Running aground and other fun stuff (8/22)

So after a bit of a slow start we left the marina around 9:30 Sunday (yesterday) morning. The Shawnee left at the same time and was headed in the same direction so we both motored and motorsailed (very light wind) along at about the same pace. After about an hour Austen (the skipper) hailed us requesting a quart of motor oil if we had any to spare. We had enough to share but how to get it to them while under way? We still had onboard the long floating line we used to swing the stern upstream when backing out of the slip at Rocky Pointe so we tied the jug of oil on to it and trailed it behind us and they used a boathook to snag it. To return the line the Shawnee pulled up along our dinghy and Austen tossed it in. We were happy to be able to help out a fellow sailor in need.

Our plan was to continue upstream to the Vancouver city docks where we could tie up for free. There are several restaurants within walking distance so we thought we’d have lunch and maybe stay overnight. Getting to the dock required passing a railroad bridge with a verticle clearance of 39 feet. Our mast is 42 feet above the water plus our VHF antenna so we would need to request a bridge opening (it is a swing bridge). I rehearsed the radio procedure but another sailboat got there ahead of us and requested the swing so that was easy. We had to wait about 5 minutes then the bridge tender sounded his horn and the bridge began to open. There must be some big machinery under water because the water got quite strange and squirrely – next time we’ll hang back a few seconds before proceeding. Anyhow (to make a short story long) we made it to the Vancouver docks without incident but as soon as we were tied up we knew we wouldn’t be staying long. The water was so rough we were afraid our fenders were going to pop up onto the dock. We could have moved to the inside but it looked pretty shallow and there were some old pilings very close to the end that we would have to squeeze past. As Mike at says, sometimes free costs too much.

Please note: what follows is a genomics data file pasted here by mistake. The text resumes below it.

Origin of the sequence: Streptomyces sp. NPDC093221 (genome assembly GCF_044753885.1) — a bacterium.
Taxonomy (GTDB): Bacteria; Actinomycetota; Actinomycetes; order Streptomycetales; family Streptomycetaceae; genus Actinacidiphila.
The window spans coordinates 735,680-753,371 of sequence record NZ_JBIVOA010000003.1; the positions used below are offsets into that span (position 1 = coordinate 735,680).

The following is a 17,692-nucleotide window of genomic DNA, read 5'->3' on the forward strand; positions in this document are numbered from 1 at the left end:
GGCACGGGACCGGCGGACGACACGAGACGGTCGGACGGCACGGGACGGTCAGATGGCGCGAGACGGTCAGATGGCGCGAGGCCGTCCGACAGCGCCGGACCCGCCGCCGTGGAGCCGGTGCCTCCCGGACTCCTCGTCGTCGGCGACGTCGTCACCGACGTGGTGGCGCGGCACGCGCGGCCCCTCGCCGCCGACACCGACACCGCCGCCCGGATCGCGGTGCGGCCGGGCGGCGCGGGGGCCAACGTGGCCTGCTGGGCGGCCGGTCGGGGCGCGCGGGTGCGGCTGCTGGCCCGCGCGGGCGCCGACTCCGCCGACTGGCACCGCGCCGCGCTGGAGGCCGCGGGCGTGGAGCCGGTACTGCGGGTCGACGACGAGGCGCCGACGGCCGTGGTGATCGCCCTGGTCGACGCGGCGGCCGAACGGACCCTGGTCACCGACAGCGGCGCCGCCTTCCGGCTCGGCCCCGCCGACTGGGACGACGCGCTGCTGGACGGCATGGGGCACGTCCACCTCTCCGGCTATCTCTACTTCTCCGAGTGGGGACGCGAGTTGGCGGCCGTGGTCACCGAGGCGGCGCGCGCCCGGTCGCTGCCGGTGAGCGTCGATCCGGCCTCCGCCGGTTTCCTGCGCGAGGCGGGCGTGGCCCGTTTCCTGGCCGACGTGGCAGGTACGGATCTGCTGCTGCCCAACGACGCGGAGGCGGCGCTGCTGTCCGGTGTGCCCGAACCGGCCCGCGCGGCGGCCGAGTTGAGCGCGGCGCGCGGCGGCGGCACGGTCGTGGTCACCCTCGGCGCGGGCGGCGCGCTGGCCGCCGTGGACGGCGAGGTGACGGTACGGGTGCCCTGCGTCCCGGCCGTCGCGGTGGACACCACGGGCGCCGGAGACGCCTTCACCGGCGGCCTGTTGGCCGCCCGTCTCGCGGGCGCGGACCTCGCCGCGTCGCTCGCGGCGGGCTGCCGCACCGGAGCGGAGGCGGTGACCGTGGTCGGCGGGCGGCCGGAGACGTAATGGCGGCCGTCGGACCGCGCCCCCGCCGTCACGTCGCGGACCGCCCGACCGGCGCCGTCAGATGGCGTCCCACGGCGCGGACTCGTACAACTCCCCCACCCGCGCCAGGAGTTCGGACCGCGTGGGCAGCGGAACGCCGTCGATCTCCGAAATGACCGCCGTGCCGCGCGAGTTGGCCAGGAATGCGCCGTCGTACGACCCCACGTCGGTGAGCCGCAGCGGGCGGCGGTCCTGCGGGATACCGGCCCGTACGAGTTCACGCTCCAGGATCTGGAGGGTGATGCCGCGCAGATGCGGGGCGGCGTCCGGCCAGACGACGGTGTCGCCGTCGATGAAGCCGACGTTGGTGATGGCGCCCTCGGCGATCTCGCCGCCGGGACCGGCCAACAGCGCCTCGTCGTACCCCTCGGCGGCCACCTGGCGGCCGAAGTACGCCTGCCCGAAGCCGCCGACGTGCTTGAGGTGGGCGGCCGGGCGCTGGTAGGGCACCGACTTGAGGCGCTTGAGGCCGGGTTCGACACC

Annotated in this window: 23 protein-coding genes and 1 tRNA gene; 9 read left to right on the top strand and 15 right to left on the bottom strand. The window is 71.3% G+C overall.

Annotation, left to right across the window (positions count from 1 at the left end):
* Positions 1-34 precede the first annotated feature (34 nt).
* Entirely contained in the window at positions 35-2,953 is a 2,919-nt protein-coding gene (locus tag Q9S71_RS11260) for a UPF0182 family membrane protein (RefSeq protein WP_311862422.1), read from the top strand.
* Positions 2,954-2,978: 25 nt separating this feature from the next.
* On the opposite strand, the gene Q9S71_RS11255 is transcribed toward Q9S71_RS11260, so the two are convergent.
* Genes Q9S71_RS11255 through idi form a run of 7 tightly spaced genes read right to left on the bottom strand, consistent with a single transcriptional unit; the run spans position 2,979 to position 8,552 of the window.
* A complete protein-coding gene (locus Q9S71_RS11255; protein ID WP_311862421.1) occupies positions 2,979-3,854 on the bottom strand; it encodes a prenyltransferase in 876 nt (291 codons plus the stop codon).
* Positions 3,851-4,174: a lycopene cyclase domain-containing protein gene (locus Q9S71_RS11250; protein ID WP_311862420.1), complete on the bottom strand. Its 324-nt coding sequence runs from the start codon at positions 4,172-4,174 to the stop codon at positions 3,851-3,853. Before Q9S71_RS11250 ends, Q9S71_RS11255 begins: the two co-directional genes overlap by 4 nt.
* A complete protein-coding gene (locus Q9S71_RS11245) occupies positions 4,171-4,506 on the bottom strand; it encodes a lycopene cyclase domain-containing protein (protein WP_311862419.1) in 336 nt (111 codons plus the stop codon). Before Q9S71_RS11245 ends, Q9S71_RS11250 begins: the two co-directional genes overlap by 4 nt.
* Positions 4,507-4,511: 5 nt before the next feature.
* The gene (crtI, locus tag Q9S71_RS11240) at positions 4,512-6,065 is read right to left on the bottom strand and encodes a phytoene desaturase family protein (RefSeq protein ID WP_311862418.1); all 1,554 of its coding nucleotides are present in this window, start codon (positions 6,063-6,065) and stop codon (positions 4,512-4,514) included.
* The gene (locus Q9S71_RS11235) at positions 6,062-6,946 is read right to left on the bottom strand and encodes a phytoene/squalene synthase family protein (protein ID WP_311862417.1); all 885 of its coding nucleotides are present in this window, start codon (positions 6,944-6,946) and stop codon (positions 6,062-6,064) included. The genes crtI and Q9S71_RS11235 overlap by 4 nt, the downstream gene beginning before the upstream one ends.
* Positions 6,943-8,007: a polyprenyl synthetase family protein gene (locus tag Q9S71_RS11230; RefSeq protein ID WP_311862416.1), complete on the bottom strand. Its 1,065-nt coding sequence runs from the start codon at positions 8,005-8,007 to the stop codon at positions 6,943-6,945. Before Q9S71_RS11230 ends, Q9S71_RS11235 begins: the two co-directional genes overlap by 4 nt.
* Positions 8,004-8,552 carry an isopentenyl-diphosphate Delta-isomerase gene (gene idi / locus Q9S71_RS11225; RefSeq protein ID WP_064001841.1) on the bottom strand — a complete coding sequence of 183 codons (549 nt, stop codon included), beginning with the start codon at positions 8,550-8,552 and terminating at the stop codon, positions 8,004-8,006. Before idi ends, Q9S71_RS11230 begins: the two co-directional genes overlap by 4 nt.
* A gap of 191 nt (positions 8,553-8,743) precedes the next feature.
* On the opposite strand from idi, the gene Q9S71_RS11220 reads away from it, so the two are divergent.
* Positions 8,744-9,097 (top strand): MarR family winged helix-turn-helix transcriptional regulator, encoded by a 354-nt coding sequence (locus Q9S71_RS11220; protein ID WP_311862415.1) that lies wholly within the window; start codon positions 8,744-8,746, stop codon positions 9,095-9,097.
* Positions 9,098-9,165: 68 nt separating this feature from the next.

So we quickly decided to move on to plan B: stay the night at a marina a little further upstream. We called ahead to ensure availability and to verify the marina’s location (we’d never been there but it had been recommended by another sailing couple). It was a bad sign when the guy on the phone clearly had no idea how to give directions for approaching by water. First we went to the wrong marina (and were redirected by some nice guys on the dock), then when approaching the entrance to the right marina we ran aground! The charts showed nothing under 9 feet in the area so when our depth sounder alarm went off at 14 feet we weren’t too concerned since we were already going very slow. A few seconds later the depth sounder showed 1 foot and at the same moment we felt the keel just kiss the bottom. Devon immediately turned the boat around to leave the way we came in but the depth sounder went to zero and we felt the keel hit again. This time the boat slowed and heeled over about 5 degrees, Devon gunned the engine and there was a tense moment when we thought we might be stuck but we continued moving forward and then we were free. Fortunately the bottom was just mud so no harm was done but it was freaky anyhow.

On to plan C: well we didn’t have a plan C so while Devon found deep water I dug out the cruising guides and decided to head for Camas/Washougal on the Washington side. It was further than we wanted to go (about 2 hours) but it seemed like the best option (we haven’t found any good cruising guides for this area so our info was pretty spotty). About 40 minutes later we spotted a great looking dock on Government Island that wasn’t on the charts or in the guides. There were only 3 boats and there were no “private” signs so we headed over, it turned out to be a great find. The docks are about a year old, have plenty of room, deep water, are protected, and free (max stay 72 hours). We had been motoring all day (which we dislike), we hadn’t eaten since breakfast (it was now about 5pm) and we were exhausted so we were thrilled. We liked it so much we decided to hang out and stay again tonight.


2 thoughts on “Running aground and other fun stuff (8/22)

  1. Good score finding a “good” free dock that you didn’t know about.

    We have yet to run aground, or even touch bottom, but knowing that it will likely happen at some point in the near future, we do have our unlimited towing insurance card at the ready. 🙂

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